The pop-music charts of the early '60s often doubled as diagrams of the widening generation gap, as the untamed sound of early rock clashed with Vegas-slick entertainers scrambling to stay hip. Then The Beatles started peppering albums with light ballads like "Yesterday" and "Michelle," and The Beach Boys started working mind vacations like "Let's Go Away for Awhile" into their repertoire. Suddenly, adult sophistication and pining for the leisure pastimes of the middle-aged became viable to a group of kids who were used to pursuing wilder kicks. Since then, rock musicians from Harry Nilsson and Randy Newman to Air and The Ladybug Transistor have dabbled in romanticizing generational displacement.
New York lounge-pop act Ivy is so into the easygoing lifestyle that it actually licensed one of its songs for a cruise-ship ad. Ivy has a definite rock edge—guitarist-songwriter Adam Schlesinger, who splits time between Ivy and Fountains Of Wayne, makes sure of that. But while Schlesinger's guitar grinds away in the background, lead singer Dominique Durand whispers smoothly and sadly, and utility man Andy Chase fills the spaces around her voice with a thick rope of instruments that all describe the same cool breeze. On Ivy's fourth original album, In The Clear, the band sticks with uptempo, busy arrangements, approximating the feeling of anxious young urban professionals trying to catch a breath. The record's simultaneously exciting and relaxing: Songs like "Tess Don't Tell" surge forward like a trans-oceanic jet, while "Keep Moving" weaves disco and soft rock into a mix that goes down as smooth as ice-cold gin, even as Durand sings about how hard it is to get over the loss of a loved one. The two sides come together on In The Clear's apotheosis, "Corners Of Your Mind," a rush of rapidly-strummed guitars and pounding piano that blows up like a gust of wind, leaving listeners refreshed and surprisingly un-mussed.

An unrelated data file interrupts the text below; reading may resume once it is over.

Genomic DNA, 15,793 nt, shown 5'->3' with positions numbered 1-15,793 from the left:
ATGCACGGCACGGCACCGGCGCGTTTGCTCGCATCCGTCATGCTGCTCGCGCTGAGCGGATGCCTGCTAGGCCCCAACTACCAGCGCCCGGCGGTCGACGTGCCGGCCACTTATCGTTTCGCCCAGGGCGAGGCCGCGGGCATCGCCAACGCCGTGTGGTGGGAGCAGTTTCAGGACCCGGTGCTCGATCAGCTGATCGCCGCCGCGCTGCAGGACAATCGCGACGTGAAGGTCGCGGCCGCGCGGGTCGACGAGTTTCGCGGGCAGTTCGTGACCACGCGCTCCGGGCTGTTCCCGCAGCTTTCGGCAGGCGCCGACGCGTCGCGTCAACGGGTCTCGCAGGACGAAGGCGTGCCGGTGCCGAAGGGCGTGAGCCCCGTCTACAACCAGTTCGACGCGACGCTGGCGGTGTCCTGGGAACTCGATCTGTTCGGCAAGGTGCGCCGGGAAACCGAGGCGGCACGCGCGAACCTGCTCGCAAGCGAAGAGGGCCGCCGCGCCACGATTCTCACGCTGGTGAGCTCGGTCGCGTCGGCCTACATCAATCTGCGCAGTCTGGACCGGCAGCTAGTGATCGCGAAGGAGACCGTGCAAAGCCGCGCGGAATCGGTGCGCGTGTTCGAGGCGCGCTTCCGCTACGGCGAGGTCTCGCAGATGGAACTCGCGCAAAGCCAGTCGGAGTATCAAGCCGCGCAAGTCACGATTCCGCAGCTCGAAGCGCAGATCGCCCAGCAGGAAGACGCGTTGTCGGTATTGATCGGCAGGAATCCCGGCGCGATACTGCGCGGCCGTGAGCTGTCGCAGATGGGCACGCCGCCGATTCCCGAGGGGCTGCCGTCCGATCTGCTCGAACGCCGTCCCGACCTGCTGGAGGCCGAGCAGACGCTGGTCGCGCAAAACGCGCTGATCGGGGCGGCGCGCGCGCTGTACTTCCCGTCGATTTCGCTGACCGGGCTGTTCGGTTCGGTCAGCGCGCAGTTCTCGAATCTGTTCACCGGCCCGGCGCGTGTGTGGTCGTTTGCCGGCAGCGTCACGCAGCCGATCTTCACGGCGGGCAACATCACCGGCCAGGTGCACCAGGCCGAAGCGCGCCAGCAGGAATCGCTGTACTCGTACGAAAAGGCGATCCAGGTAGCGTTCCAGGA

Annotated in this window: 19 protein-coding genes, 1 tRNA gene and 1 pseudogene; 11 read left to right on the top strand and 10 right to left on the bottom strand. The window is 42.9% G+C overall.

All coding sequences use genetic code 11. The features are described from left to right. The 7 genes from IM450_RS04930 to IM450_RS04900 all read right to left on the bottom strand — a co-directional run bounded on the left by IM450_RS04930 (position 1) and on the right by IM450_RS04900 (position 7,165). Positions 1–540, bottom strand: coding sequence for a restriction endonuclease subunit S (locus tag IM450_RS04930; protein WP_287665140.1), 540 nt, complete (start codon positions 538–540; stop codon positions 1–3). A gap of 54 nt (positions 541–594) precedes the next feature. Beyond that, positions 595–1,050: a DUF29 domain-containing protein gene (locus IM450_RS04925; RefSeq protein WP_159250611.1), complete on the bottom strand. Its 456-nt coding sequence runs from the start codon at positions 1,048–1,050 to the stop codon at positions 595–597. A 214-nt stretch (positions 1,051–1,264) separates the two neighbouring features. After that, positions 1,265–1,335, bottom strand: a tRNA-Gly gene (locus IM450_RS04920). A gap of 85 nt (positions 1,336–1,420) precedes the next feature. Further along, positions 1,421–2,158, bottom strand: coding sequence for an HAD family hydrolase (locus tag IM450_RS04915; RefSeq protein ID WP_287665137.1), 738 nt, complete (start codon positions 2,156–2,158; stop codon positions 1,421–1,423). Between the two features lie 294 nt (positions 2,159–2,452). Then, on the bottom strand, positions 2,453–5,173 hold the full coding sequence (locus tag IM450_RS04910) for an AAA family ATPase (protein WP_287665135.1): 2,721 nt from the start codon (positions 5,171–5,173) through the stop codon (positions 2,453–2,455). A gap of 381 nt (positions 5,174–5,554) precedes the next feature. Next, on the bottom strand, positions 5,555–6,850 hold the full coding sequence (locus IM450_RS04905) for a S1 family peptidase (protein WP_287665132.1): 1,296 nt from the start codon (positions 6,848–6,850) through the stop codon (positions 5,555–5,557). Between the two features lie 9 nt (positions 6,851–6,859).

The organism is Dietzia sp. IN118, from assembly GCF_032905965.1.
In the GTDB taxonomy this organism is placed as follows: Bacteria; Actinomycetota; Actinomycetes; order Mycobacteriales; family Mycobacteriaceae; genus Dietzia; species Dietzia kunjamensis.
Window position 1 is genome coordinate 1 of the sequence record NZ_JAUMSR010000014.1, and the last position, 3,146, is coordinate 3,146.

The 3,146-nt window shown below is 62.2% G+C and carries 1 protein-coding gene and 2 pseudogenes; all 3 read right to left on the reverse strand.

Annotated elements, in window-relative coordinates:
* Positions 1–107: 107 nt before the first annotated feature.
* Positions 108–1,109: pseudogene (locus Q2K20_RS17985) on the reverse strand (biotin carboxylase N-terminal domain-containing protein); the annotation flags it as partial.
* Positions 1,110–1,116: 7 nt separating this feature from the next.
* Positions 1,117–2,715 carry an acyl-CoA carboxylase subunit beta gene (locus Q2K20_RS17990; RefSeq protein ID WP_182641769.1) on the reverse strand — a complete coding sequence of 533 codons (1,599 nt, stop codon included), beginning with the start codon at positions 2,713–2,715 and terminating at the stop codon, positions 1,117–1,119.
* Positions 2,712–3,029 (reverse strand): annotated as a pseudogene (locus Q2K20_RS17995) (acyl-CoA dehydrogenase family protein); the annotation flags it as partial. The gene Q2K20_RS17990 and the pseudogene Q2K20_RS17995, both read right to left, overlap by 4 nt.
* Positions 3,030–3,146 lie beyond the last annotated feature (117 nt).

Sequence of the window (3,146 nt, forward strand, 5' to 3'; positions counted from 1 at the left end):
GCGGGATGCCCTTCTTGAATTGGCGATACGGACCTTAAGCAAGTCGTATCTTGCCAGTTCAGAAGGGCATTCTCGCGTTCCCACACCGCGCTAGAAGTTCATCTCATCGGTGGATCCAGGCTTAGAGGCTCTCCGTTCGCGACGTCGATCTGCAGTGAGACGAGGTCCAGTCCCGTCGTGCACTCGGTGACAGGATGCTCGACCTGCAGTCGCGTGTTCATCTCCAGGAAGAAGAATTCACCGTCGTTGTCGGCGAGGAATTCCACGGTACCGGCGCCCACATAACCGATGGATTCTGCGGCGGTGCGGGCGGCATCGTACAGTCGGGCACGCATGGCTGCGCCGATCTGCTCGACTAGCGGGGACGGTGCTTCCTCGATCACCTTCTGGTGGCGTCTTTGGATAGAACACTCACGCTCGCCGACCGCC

On Stars' breakthrough 2003 album Heart, the Montreal band sounded like Ivy with a techno-pop sheen. For record number three, Set Yourself On Fire, the band has replaced a lot of the electronics with actual strings and horns, which should make its music even Ivy-er, except that Stars has different intentions. Co-vocalists Torquil Campbell and Amy Millan trade lines and accusations like a revamped Human League, remaking "Don't You Want Me" for the 21st century. Set Yourself On Fire is packed with songs like "Reunion," which jangles and bounces like a kiddie toy, while Torquil sings about furtive flirtations at a drunken high-school reunion. ("'Tainted Love''s too fast to dance to / So let's leave them all behind," he coos.) Like Ivy and other suave postmodern light-rockers, Stars sounds better in small bites than big gulps, but when it pulls together songs with the poise and passion of "Your Ex-Lover Is Dead" and "The First Five Times," it makes being a grown-up sound cooler than youth.